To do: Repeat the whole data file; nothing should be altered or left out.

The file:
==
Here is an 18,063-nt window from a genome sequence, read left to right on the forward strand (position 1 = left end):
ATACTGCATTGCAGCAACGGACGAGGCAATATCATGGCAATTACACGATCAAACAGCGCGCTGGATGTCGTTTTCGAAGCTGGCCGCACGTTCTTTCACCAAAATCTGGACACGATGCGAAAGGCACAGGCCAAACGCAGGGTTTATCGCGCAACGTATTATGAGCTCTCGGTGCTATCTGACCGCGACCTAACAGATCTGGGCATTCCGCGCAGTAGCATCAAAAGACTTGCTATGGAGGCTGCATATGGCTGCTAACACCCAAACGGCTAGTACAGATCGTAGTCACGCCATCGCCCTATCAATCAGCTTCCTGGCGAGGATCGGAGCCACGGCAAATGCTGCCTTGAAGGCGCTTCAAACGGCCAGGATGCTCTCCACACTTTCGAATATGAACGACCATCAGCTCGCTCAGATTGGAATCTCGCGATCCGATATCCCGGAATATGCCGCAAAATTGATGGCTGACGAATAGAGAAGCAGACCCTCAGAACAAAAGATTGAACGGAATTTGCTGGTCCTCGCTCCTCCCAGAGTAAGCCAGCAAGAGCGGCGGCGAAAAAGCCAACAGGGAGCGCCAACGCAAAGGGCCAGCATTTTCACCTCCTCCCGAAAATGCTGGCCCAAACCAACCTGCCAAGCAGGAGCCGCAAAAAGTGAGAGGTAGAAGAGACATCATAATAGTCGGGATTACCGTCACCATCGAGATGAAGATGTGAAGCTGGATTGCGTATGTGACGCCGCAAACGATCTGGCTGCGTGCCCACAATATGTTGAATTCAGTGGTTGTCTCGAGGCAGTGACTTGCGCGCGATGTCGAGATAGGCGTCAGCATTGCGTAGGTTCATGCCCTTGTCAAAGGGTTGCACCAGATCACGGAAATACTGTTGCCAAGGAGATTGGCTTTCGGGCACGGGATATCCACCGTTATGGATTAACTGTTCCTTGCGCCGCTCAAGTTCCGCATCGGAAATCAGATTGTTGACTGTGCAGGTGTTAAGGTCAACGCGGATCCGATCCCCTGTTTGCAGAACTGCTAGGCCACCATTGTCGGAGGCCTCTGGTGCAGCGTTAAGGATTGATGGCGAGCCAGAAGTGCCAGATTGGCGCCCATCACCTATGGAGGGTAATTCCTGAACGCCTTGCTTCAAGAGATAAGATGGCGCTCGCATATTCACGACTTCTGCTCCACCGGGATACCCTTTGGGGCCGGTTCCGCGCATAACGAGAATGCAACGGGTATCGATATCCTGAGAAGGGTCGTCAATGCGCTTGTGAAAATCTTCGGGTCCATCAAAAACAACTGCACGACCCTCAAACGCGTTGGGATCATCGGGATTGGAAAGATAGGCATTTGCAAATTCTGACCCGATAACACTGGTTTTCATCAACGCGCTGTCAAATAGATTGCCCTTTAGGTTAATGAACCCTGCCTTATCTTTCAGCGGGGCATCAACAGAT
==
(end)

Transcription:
Here is an 18,063-nt window from a genome sequence, read left to right on the forward strand (position 1 = left end):
ATACTGCATTGCAGCAACGGACGAGGCAATATCATGGCAATTACACGATCAAACAGCGCGCTGGATGTCGTTTTCGAAGCTGGCCGCACGTTCTTTCACCAAAATCTGGACACGATGCGAAAGGCACAGGCCAAACGCAGGGTTTATCGCGCAACGTATTATGAGCTCTCGGTGCTATCTGACCGCGACCTAACAGATCTGGGCATTCCGCGCAGTAGCATCAAAAGACTTGCTATGGAGGCTGCATATGGCTGCTAACACCCAAACGGCTAGTACAGATCGTAGTCACGCCATCGCCCTATCAATCAGCTTCCTGGCGAGGATCGGAGCCACGGCAAATGCTGCCTTGAAGGCGCTTCAAACGGCCAGGATGCTCTCCACACTTTCGAATATGAACGACCATCAGCTCGCTCAGATTGGAATCTCGCGATCCGATATCCCGGAATATGCCGCAAAATTGATGGCTGACGAATAGAGAAGCAGACCCTCAGAACAAAAGATTGAACGGAATTTGCTGGTCCTCGCTCCTCCCAGAGTAAGCCAGCAAGAGCGGCGGCGAAAAAGCCAACAGGGAGCGCCAACGCAAAGGGCCAGCATTTTCACCTCCTCCCGAAAATGCTGGCCCAAACCAACCTGCCAAGCAGGAGCCGCAAAAAGTGAGAGGTAGAAGAGACATCATAATAGTCGGGATTACCGTCACCATCGAGATGAAGATGTGAAGCTGGATTGCGTATGTGACGCCGCAAACGATCTGGCTGCGTGCCCACAATATGTTGAATTCAGTGGTTGTCTCGAGGCAGTGACTTGCGCGCGATGTCGAGATAGGCGTCAGCATTGCGTAGGTTCATGCCCTTGTCAAAGGGTTGCACCAGATCACGGAAATACTGTTGCCAAGGAGATTGGCTTTCGGGCACGGGATATCCACCGTTATGGATTAACTGTTCCTTGCGCCGCTCAAGTTCCGCATCGGAAATCAGATTGTTGACTGTGCAGGTGTTAAGGTCAACGCGGATCCGATCCCCTGTTTGCAGAACTGCTAGGCCACCATTGTCGGAGGCCTCTGGTGCAGCGTTAAGGATTGATGGCGAGCCAGAAGTGCCAGATTGGCGCCCATCACCTATGGAGGGTAATTCCTGAACGCCTTGCTTCAAGAGATAAGATGGCGCTCGCATATTCACGACTTCTGCTCCACCGGGATACCCTTTGGGGCCGGTTCCGCGCATAACGAGAATGCAACGGGTATCGATATCCTGAGAAGGGTCGTCAATGCGCTTGTGAAAATCTTCGGGTCCATCAAAAACAACTGCACGACCCTCAAACGCGTTGGGATCATCGGGATTGGAAAGATAGGCATTTGCAAATTCTGACCCGATAACACTGGTTTTCATCAACGCGCTGTCAAATAGATTGCCCTTTAGGTTAATGAACCCTGCCTTATCTTTCAGCGGGGCATCAACAGAT